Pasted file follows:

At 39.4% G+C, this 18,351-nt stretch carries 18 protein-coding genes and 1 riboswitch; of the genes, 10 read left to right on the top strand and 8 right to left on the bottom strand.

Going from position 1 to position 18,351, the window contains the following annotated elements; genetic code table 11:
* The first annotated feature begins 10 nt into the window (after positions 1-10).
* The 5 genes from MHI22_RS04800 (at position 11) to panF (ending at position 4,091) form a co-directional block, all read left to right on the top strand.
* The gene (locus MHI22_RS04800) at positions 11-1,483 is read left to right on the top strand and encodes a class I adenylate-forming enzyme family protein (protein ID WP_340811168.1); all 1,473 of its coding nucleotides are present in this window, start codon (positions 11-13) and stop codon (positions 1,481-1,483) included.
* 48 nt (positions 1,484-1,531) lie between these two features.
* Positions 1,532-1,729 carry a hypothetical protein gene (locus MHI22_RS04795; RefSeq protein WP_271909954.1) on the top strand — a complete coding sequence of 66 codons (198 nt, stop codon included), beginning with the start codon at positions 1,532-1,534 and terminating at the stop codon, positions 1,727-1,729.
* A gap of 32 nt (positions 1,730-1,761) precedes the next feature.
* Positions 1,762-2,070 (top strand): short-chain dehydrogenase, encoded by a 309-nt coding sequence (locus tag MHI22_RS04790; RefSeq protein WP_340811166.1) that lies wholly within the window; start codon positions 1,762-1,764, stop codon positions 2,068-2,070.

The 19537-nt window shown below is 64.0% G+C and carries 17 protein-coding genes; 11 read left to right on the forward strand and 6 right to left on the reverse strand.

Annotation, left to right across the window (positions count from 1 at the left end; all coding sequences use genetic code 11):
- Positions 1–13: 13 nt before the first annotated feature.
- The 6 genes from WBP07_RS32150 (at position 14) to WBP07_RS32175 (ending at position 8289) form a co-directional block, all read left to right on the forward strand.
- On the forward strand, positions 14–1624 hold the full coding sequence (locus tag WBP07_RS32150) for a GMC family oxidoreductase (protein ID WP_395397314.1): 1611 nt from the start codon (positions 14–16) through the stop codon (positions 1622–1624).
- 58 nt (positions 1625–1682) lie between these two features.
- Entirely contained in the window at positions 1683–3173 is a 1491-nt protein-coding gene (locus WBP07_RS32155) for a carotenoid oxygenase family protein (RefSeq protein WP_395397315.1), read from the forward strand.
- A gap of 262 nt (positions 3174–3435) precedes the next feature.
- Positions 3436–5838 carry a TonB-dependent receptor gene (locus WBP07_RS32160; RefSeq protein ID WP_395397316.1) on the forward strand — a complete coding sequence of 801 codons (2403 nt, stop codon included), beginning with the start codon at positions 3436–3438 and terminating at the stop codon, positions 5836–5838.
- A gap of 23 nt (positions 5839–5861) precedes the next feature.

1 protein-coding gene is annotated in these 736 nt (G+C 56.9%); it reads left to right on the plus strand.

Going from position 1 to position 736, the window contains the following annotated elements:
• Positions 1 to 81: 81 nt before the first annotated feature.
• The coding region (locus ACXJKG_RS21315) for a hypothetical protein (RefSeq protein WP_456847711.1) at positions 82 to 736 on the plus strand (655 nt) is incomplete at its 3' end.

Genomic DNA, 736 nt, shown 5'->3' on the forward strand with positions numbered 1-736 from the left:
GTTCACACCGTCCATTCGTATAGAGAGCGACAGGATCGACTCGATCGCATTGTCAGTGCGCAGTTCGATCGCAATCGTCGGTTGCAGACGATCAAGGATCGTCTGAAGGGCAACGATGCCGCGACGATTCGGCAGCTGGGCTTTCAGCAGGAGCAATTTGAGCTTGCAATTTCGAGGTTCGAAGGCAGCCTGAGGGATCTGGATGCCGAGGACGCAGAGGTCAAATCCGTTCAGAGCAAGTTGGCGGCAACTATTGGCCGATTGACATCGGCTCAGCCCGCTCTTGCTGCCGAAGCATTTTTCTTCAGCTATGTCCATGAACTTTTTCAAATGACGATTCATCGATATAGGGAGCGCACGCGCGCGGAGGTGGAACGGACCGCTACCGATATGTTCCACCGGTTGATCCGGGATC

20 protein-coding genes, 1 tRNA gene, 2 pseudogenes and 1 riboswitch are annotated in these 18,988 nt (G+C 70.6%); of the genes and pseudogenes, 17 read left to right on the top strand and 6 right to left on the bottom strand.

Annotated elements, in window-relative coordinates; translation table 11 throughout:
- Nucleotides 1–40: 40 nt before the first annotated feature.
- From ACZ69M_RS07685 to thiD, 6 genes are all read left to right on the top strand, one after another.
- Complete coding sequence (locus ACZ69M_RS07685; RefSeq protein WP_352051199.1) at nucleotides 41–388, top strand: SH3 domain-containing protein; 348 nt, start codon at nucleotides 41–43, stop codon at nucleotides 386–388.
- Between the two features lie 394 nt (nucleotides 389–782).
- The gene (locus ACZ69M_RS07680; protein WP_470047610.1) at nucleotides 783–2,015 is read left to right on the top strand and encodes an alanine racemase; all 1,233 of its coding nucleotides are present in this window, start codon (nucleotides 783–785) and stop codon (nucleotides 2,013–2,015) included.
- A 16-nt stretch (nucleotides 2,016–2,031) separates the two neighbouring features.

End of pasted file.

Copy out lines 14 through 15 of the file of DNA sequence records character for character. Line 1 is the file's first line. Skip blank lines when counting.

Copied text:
- On the forward strand, positions 14–1624 hold the full coding sequence (locus tag WBP07_RS32150) for a GMC family oxidoreductase (protein ID WP_395397314.1): 1611 nt from the start codon (positions 14–16) through the stop codon (positions 1622–1624).
- 58 nt (positions 1625–1682) lie between these two features.